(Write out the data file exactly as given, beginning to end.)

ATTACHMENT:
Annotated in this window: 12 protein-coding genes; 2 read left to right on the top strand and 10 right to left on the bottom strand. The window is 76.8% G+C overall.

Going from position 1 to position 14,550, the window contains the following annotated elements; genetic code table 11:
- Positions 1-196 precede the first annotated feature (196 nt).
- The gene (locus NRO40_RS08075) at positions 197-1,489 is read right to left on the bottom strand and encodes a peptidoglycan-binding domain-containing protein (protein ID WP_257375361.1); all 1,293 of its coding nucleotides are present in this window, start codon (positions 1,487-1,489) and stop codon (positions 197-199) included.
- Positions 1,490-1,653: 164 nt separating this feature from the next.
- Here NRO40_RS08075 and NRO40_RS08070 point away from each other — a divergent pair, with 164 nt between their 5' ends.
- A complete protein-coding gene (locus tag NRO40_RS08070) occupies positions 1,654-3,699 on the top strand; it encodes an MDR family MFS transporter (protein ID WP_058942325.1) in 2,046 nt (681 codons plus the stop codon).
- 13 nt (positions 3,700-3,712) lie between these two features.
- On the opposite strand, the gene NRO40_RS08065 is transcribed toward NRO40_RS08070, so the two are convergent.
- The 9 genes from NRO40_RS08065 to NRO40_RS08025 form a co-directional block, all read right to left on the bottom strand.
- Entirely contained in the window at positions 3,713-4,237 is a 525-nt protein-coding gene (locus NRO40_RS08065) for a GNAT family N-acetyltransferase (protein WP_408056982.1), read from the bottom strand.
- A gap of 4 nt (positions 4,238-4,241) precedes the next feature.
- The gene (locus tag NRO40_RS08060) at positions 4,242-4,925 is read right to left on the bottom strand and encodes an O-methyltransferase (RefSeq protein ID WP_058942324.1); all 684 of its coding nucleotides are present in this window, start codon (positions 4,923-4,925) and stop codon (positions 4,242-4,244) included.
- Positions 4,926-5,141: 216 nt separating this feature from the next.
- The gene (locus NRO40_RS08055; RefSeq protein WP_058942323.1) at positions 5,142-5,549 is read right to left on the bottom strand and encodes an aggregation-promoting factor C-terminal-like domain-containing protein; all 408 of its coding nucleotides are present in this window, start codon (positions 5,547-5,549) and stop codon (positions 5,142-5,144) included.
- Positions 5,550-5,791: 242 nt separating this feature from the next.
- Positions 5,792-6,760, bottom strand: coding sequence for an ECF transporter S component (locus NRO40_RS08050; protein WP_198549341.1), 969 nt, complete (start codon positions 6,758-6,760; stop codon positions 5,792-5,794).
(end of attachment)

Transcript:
Annotated in this window: 12 protein-coding genes; 2 read left to right on the top strand and 10 right to left on the bottom strand. The window is 76.8% G+C overall.

Going from position 1 to position 14,550, the window contains the following annotated elements; genetic code table 11:
- Positions 1-196 precede the first annotated feature (196 nt).
- The gene (locus NRO40_RS08075) at positions 197-1,489 is read right to left on the bottom strand and encodes a peptidoglycan-binding domain-containing protein (protein ID WP_257375361.1); all 1,293 of its coding nucleotides are present in this window, start codon (positions 1,487-1,489) and stop codon (positions 197-199) included.
- Positions 1,490-1,653: 164 nt separating this feature from the next.
- Here NRO40_RS08075 and NRO40_RS08070 point away from each other — a divergent pair, with 164 nt between their 5' ends.
- A complete protein-coding gene (locus tag NRO40_RS08070) occupies positions 1,654-3,699 on the top strand; it encodes an MDR family MFS transporter (protein ID WP_058942325.1) in 2,046 nt (681 codons plus the stop codon).
- 13 nt (positions 3,700-3,712) lie between these two features.
- On the opposite strand, the gene NRO40_RS08065 is transcribed toward NRO40_RS08070, so the two are convergent.
- The 9 genes from NRO40_RS08065 to NRO40_RS08025 form a co-directional block, all read right to left on the bottom strand.
- Entirely contained in the window at positions 3,713-4,237 is a 525-nt protein-coding gene (locus NRO40_RS08065) for a GNAT family N-acetyltransferase (protein WP_408056982.1), read from the bottom strand.
- A gap of 4 nt (positions 4,238-4,241) precedes the next feature.
- The gene (locus tag NRO40_RS08060) at positions 4,242-4,925 is read right to left on the bottom strand and encodes an O-methyltransferase (RefSeq protein ID WP_058942324.1); all 684 of its coding nucleotides are present in this window, start codon (positions 4,923-4,925) and stop codon (positions 4,242-4,244) included.
- Positions 4,926-5,141: 216 nt separating this feature from the next.
- The gene (locus NRO40_RS08055; RefSeq protein WP_058942323.1) at positions 5,142-5,549 is read right to left on the bottom strand and encodes an aggregation-promoting factor C-terminal-like domain-containing protein; all 408 of its coding nucleotides are present in this window, start codon (positions 5,547-5,549) and stop codon (positions 5,142-5,144) included.
- Positions 5,550-5,791: 242 nt separating this feature from the next.
- Positions 5,792-6,760, bottom strand: coding sequence for an ECF transporter S component (locus NRO40_RS08050; protein WP_198549341.1), 969 nt, complete (start codon positions 6,758-6,760; stop codon positions 5,792-5,794).